Democrats’ loss in Tuesday’s special election for the seat formerly held by Rep. Anthony Weiner (D-N.Y.) may “send a message” to President Obama when it comes to his administration’s stance on Israel, Rep. Eliot Engel (D-N.Y.) said Wednesday.
The twelve-term Democrat, whose district includes parts of the Bronx and Westchester and Rockland counties, gave high marks to Obama’s Israel policy “behind the scenes” but said that the administration’s rhetoric has led to the perception among some Jewish voters of a “lack of support for Israel.”
That, in turn, may have given an opening to Bob Turner on Tuesday among the many Orthodox Jewish voters in New York’s 9th district, particularly after former mayor Ed Koch (D) called on voters to back the Republican businessman over state Assemblyman David Weprin (D) in order to send a message to Obama about his Israel policy.
“What I get in my district is that people want the president to stand up for what he believes,” Engel said Wednesday in a phone interview. “They want him to stand up to the Republicans; not cave in; stop giving up the store. I think that some of those people stayed home. ... And then I also get in my district a lot of Jewish people dissatisfied with Obama’s policies; what they’ve perceived to be his lack of support for Israel.”
Engel called the dynamic “paradoxical in a way, because behind the scenes, the president and the administration have worked very hard (to support Israel).”
“Defense and security with Israel have never been stronger,” he said. “I just came back from Israel last week, and this is what the prime minister of Israel says, what the Israeli ambassador says. ... But what happens is some of the rhetoric coming out of the administration has ruined the good that’s going on behind the scenes.”
Among the issues Engel pointed to was the administration’s rhetoric on settlements and the expansion of Jewish neighborhoods in Jerusalem. He cited the U.S. veto in February of a United Nations resolution on the settlement issue; the move against the Palestinian-backed measure marked the first time the U.S. had wielded its veto power on the Security Council.
“In the veto message, they sort of tried a bit to equivocate the veto, to say, ’While we don’t support settlement activity, the language in the resolution was too strong,’” Engel said. “And so people heard that and said, ‘They’re equivocating.’”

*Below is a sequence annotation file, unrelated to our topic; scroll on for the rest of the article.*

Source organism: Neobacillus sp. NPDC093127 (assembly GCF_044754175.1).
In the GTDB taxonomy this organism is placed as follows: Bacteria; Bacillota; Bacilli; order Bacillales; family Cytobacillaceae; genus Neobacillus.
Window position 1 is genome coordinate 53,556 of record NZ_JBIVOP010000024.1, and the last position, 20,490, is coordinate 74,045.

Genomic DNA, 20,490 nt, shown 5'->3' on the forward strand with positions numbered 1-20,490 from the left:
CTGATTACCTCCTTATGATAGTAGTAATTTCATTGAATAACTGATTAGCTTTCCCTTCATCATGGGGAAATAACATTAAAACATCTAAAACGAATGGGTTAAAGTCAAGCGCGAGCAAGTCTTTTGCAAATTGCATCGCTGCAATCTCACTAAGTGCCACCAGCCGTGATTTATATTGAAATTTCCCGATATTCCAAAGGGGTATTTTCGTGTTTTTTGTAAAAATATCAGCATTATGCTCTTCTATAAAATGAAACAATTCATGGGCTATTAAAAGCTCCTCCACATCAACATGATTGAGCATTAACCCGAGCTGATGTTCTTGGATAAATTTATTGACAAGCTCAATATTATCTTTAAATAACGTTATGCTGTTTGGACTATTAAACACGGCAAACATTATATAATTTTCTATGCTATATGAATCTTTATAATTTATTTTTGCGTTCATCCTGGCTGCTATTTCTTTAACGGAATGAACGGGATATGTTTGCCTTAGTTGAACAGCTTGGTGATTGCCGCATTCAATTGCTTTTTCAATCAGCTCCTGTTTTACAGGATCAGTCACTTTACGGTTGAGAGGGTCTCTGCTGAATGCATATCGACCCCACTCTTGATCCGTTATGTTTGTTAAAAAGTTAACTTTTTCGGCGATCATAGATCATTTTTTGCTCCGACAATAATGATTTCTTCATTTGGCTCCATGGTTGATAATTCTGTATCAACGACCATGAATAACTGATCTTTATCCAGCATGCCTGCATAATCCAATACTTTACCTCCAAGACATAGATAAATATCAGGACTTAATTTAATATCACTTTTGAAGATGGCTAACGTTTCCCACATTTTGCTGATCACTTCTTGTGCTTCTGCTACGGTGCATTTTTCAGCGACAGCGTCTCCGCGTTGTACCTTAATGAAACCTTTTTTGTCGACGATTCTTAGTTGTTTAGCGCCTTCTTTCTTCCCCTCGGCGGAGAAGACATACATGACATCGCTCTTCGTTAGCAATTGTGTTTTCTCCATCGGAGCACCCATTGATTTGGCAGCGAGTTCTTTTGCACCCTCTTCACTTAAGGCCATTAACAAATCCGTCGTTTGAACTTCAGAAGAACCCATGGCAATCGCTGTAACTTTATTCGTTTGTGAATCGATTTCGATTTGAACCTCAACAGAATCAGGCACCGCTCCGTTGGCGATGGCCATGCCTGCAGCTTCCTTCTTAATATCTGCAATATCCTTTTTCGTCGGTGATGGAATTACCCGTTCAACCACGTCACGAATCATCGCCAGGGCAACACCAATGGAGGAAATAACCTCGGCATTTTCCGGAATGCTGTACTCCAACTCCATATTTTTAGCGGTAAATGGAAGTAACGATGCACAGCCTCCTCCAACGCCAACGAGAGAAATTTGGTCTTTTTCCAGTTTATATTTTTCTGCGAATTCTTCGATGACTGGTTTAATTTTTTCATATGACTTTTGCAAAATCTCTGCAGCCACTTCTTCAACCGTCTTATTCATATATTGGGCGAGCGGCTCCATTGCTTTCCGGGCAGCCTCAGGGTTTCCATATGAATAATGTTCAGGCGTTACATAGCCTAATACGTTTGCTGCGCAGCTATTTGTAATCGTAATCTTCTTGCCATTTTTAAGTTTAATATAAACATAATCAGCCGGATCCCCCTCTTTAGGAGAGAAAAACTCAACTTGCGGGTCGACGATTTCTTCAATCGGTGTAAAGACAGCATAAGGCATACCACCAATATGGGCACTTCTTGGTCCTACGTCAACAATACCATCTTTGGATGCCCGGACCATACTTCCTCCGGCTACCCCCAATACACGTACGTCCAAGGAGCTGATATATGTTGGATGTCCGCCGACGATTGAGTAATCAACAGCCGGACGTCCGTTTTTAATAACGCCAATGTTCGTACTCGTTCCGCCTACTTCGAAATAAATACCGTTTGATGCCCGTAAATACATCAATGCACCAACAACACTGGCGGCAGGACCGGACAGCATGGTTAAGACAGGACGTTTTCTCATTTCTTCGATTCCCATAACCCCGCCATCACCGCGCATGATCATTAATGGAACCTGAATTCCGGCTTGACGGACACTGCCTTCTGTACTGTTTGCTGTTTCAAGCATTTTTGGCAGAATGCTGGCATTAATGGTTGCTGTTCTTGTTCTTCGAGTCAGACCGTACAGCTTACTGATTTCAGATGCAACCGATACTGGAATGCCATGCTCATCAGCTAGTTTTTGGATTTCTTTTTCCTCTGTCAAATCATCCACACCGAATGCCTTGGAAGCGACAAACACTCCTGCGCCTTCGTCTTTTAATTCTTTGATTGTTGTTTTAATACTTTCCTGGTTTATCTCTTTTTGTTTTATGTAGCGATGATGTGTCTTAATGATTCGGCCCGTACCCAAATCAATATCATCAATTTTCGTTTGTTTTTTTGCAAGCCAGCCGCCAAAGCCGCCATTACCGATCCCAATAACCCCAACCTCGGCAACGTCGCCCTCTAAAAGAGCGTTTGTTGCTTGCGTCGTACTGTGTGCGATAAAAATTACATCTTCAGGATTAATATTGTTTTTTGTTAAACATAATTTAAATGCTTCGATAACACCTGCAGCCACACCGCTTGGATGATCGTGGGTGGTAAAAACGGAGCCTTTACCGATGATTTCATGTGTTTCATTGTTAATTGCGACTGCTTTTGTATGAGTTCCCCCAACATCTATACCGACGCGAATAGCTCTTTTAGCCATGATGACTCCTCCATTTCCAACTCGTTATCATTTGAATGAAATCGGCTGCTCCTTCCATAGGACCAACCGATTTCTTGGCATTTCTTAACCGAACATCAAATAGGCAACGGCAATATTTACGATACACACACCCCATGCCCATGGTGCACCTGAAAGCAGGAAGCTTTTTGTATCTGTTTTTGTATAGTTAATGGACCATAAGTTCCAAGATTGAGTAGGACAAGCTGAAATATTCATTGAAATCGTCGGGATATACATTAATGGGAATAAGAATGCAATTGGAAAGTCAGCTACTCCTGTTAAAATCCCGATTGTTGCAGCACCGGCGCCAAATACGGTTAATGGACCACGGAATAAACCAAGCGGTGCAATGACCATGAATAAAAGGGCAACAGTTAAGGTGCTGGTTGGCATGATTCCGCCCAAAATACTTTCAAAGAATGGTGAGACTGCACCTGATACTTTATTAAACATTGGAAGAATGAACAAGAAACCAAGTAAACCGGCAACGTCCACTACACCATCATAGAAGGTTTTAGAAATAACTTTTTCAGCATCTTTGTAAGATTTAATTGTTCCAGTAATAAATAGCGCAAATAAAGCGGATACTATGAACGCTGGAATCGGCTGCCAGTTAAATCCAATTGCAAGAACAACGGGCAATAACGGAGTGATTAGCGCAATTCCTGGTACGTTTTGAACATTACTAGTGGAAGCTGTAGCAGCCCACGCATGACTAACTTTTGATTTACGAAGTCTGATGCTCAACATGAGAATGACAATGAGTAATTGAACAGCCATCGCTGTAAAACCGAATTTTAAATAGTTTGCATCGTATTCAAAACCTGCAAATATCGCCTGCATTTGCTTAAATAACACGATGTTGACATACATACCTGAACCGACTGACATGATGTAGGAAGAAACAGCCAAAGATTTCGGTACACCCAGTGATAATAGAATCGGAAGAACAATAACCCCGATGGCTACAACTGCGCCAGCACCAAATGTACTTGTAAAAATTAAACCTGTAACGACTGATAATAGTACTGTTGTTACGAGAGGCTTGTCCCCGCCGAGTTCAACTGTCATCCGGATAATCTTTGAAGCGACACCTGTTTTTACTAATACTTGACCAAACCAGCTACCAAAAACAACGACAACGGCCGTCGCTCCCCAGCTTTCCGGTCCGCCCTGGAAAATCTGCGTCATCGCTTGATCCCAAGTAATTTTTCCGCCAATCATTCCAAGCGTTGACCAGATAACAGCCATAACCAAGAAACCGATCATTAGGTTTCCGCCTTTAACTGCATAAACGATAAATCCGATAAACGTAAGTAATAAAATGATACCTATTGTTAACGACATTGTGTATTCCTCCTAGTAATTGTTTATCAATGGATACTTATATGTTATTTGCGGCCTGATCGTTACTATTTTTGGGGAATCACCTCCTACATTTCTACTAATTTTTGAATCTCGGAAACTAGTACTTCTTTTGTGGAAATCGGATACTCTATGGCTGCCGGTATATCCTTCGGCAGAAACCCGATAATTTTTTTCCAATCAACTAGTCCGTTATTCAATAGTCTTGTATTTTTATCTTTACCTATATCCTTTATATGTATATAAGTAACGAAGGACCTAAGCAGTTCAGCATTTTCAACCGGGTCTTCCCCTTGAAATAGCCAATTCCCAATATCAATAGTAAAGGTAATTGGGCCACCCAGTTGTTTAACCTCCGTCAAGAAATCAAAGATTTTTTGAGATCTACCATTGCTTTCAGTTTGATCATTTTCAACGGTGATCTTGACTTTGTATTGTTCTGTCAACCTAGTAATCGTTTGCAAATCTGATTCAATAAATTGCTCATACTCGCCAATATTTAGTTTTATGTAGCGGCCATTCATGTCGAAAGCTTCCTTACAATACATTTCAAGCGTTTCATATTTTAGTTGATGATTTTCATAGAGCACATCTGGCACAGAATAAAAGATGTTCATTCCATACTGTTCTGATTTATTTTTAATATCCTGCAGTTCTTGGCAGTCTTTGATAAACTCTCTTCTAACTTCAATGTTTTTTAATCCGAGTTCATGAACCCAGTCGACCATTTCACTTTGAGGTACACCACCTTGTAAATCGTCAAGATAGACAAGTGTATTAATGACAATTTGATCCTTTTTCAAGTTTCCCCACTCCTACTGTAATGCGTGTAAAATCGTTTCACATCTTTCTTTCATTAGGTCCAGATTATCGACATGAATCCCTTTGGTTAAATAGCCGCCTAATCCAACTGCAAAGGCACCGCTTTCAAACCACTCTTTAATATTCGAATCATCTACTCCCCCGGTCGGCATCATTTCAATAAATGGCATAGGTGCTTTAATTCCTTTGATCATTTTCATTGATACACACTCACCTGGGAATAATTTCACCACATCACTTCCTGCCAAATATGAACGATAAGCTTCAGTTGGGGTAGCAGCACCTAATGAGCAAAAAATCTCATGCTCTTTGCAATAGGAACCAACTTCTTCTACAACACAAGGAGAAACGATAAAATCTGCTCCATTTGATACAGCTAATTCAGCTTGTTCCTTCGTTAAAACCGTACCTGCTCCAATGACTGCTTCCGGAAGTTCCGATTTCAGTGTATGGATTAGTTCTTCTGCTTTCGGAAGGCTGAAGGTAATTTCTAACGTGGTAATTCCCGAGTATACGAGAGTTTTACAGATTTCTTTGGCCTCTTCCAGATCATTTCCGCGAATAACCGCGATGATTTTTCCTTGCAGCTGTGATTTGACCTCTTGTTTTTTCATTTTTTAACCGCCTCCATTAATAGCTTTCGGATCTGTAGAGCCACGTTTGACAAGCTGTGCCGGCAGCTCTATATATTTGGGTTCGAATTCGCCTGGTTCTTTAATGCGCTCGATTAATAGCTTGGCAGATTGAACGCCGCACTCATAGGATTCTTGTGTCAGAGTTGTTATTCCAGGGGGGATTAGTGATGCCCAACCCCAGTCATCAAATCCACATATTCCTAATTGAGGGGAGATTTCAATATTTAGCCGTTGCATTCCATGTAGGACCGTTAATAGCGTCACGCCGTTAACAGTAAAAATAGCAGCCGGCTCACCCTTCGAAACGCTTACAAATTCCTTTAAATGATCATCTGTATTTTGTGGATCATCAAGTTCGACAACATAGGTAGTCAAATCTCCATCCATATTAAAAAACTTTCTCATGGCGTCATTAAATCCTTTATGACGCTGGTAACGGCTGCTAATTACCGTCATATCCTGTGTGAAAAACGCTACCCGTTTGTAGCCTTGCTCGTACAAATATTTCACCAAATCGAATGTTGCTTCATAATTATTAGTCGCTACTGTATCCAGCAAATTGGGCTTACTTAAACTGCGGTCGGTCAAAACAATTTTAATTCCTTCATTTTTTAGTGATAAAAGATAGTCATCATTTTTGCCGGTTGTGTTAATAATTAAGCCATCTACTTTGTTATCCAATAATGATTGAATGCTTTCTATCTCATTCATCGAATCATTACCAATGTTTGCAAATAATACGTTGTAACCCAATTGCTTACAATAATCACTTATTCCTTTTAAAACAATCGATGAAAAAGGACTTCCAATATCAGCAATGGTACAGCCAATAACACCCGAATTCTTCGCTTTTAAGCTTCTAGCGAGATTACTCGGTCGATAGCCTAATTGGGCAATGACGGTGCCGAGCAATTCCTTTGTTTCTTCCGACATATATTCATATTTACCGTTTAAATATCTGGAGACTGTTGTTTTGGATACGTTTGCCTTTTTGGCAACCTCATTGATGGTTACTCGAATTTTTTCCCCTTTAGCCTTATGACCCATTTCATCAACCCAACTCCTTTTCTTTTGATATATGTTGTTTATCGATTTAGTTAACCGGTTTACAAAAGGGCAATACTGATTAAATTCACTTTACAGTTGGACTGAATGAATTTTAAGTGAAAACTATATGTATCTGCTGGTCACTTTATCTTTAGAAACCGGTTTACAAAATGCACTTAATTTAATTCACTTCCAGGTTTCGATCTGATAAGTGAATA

“If you’re going to veto something, veto it and be forceful about it,” he added.
In the current debate over U.N. recognition of a Palestinian state — on which the body is expected to vote later this month— Engel praised the Obama administration’s vow to veto the measure in the Security Council and said that the United States has “been working behind the scenes to try to get countries not to support it should it come to the General Assembly.”
“But again,” he said, “if they’re going to do a veto and then issue a statement sort of walking it back, people get very uneasy.”
There are also the matters of Obama’s statement in May on Israel’s borders and of the president’s treatment of Prime Minister Benjamin Netanyahu at the White House a year earlier.
On the border issue, Obama said last May that “the borders of Israel and Palestine should be based on the 1967 lines with mutually agreed swaps, so that secure and recognized borders are established for both states.”
Engel said Wednesday that “those are code words that worry every supporter of Israel, because every supporter knows the ‘67 lines are indefensible lines.”
“Even though president said ‘67 lines ‘with land swaps,’ it made people uneasy and made people wonder why he was even raising the ‘67 lines,” he said. “It’s sort of giving the Palestinians another excuse, another precondition before they’ll even sit down and talk with Israel.”
On the White House’s treatment of Netanyahu during a March 2010 meeting, Engel said that “sometimes the perception becomes reality, and when the perception was Netanyahu came to the White House and they kind of snubbed him and kept him waiting, that’s kind of a festering, lingering annoyance that most pro-Israel voters have.”
Even the White House’s statement commemorating the tenth anniversary of the Sept. 11 attacks was irksome to some, Engel said.
“Somewhere in that statement he mentioned cities — terrorism in Nairobi, Madrid,” he said. “No mention of Israel. No mention of Tel Aviv. .... What would it have taken to add Israel to the list?”
Ultimately, Engel said, Tuesday’s special election in New York was “the perfect storm” for Republicans, who benefited from a depressed Democratic base and voter frustration with the sluggish economy as well as more local issues such as Weprin’s vote in favor of same-sex marriage in New York.
But frustration among Jewish voters with the Obama administration’s rhetoric on Israel was certainly “part of the equation,” he said.
“I don’t know what it is anymore,” Engel said. “I’ve been talking to (the administration) and telling them this as a supporter. ... Maybe this will send a message.”